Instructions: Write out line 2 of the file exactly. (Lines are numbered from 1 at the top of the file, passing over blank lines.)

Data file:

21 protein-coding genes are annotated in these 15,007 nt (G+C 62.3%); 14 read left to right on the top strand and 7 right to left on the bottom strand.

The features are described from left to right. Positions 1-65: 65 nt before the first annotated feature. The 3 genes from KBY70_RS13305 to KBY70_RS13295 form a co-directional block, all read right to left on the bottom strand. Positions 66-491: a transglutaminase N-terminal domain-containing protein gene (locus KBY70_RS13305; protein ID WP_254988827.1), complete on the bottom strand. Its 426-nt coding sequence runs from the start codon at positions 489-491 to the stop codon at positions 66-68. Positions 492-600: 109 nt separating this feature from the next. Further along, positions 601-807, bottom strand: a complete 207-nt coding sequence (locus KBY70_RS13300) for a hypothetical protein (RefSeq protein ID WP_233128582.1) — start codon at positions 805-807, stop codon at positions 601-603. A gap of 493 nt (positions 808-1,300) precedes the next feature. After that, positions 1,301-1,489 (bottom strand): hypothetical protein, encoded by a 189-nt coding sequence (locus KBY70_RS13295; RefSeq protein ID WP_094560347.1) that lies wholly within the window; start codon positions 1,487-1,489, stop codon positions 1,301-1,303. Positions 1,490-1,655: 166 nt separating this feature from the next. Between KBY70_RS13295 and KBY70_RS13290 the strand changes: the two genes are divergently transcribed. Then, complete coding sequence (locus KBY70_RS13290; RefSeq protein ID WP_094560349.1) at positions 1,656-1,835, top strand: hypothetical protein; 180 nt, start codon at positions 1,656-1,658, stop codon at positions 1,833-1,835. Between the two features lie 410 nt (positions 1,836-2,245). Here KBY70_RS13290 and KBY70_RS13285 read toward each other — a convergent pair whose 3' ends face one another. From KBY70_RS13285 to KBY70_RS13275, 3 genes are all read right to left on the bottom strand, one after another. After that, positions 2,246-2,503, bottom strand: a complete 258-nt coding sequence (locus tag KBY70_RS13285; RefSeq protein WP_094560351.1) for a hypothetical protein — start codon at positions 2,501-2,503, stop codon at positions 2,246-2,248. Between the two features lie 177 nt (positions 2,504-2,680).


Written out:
The features are described from left to right. Positions 1-65: 65 nt before the first annotated feature. The 3 genes from KBY70_RS13305 to KBY70_RS13295 form a co-directional block, all read right to left on the bottom strand. Positions 66-491: a transglutaminase N-terminal domain-containing protein gene (locus KBY70_RS13305; protein ID WP_254988827.1), complete on the bottom strand. Its 426-nt coding sequence runs from the start codon at positions 489-491 to the stop codon at positions 66-68. Positions 492-600: 109 nt separating this feature from the next. Further along, positions 601-807, bottom strand: a complete 207-nt coding sequence (locus KBY70_RS13300) for a hypothetical protein (RefSeq protein ID WP_233128582.1) — start codon at positions 805-807, stop codon at positions 601-603. A gap of 493 nt (positions 808-1,300) precedes the next feature. After that, positions 1,301-1,489 (bottom strand): hypothetical protein, encoded by a 189-nt coding sequence (locus KBY70_RS13295; RefSeq protein ID WP_094560347.1) that lies wholly within the window; start codon positions 1,487-1,489, stop codon positions 1,301-1,303. Positions 1,490-1,655: 166 nt separating this feature from the next. Between KBY70_RS13295 and KBY70_RS13290 the strand changes: the two genes are divergently transcribed. Then, complete coding sequence (locus KBY70_RS13290; RefSeq protein ID WP_094560349.1) at positions 1,656-1,835, top strand: hypothetical protein; 180 nt, start codon at positions 1,656-1,658, stop codon at positions 1,833-1,835. Between the two features lie 410 nt (positions 1,836-2,245). Here KBY70_RS13290 and KBY70_RS13285 read toward each other — a convergent pair whose 3' ends face one another. From KBY70_RS13285 to KBY70_RS13275, 3 genes are all read right to left on the bottom strand, one after another. After that, positions 2,246-2,503, bottom strand: a complete 258-nt coding sequence (locus tag KBY70_RS13285; RefSeq protein WP_094560351.1) for a hypothetical protein — start codon at positions 2,501-2,503, stop codon at positions 2,246-2,248. Between the two features lie 177 nt (positions 2,504-2,680).